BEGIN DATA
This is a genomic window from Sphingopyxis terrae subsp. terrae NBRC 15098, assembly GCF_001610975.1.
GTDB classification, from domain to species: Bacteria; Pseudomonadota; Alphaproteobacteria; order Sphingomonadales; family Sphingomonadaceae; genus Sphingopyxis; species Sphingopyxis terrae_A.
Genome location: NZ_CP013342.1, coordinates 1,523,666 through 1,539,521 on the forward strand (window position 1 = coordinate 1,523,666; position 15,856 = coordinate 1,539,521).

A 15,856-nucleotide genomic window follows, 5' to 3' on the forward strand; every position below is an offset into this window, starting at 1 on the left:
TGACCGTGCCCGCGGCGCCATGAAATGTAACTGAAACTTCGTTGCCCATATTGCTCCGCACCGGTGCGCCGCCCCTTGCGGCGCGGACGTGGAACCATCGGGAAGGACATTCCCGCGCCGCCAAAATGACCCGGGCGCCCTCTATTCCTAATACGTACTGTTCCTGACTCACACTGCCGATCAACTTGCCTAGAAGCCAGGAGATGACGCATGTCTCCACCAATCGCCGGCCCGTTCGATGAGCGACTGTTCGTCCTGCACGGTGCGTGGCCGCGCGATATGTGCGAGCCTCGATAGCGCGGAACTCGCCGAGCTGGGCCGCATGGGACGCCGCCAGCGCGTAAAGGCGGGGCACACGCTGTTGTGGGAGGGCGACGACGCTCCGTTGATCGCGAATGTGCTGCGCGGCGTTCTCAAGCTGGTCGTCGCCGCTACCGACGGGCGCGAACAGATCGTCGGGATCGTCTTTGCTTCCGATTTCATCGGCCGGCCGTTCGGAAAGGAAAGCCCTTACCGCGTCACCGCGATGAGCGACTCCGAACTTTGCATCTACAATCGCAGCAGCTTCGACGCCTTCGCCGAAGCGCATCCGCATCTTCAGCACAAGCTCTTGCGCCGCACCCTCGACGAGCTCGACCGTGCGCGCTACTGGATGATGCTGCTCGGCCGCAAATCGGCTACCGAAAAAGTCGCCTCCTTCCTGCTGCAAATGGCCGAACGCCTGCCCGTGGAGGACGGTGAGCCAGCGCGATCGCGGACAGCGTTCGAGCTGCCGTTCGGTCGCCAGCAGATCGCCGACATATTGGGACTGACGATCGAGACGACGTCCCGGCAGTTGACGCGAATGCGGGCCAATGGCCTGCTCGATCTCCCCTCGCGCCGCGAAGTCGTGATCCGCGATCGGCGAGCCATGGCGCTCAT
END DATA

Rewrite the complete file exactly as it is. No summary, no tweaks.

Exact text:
This is a genomic window from Sphingopyxis terrae subsp. terrae NBRC 15098, assembly GCF_001610975.1.
GTDB classification, from domain to species: Bacteria; Pseudomonadota; Alphaproteobacteria; order Sphingomonadales; family Sphingomonadaceae; genus Sphingopyxis; species Sphingopyxis terrae_A.
Genome location: NZ_CP013342.1, coordinates 1,523,666 through 1,539,521 on the forward strand (window position 1 = coordinate 1,523,666; position 15,856 = coordinate 1,539,521).

A 15,856-nucleotide genomic window follows, 5' to 3' on the forward strand; every position below is an offset into this window, starting at 1 on the left:
TGACCGTGCCCGCGGCGCCATGAAATGTAACTGAAACTTCGTTGCCCATATTGCTCCGCACCGGTGCGCCGCCCCTTGCGGCGCGGACGTGGAACCATCGGGAAGGACATTCCCGCGCCGCCAAAATGACCCGGGCGCCCTCTATTCCTAATACGTACTGTTCCTGACTCACACTGCCGATCAACTTGCCTAGAAGCCAGGAGATGACGCATGTCTCCACCAATCGCCGGCCCGTTCGATGAGCGACTGTTCGTCCTGCACGGTGCGTGGCCGCGCGATATGTGCGAGCCTCGATAGCGCGGAACTCGCCGAGCTGGGCCGCATGGGACGCCGCCAGCGCGTAAAGGCGGGGCACACGCTGTTGTGGGAGGGCGACGACGCTCCGTTGATCGCGAATGTGCTGCGCGGCGTTCTCAAGCTGGTCGTCGCCGCTACCGACGGGCGCGAACAGATCGTCGGGATCGTCTTTGCTTCCGATTTCATCGGCCGGCCGTTCGGAAAGGAAAGCCCTTACCGCGTCACCGCGATGAGCGACTCCGAACTTTGCATCTACAATCGCAGCAGCTTCGACGCCTTCGCCGAAGCGCATCCGCATCTTCAGCACAAGCTCTTGCGCCGCACCCTCGACGAGCTCGACCGTGCGCGCTACTGGATGATGCTGCTCGGCCGCAAATCGGCTACCGAAAAAGTCGCCTCCTTCCTGCTGCAAATGGCCGAACGCCTGCCCGTGGAGGACGGTGAGCCAGCGCGATCGCGGACAGCGTTCGAGCTGCCGTTCGGTCGCCAGCAGATCGCCGACATATTGGGACTGACGATCGAGACGACGTCCCGGCAGTTGACGCGAATGCGGGCCAATGGCCTGCTCGATCTCCCCTCGCGCCGCGAAGTCGTGATCCGCGATCGGCGAGCCATGGCGCTCAT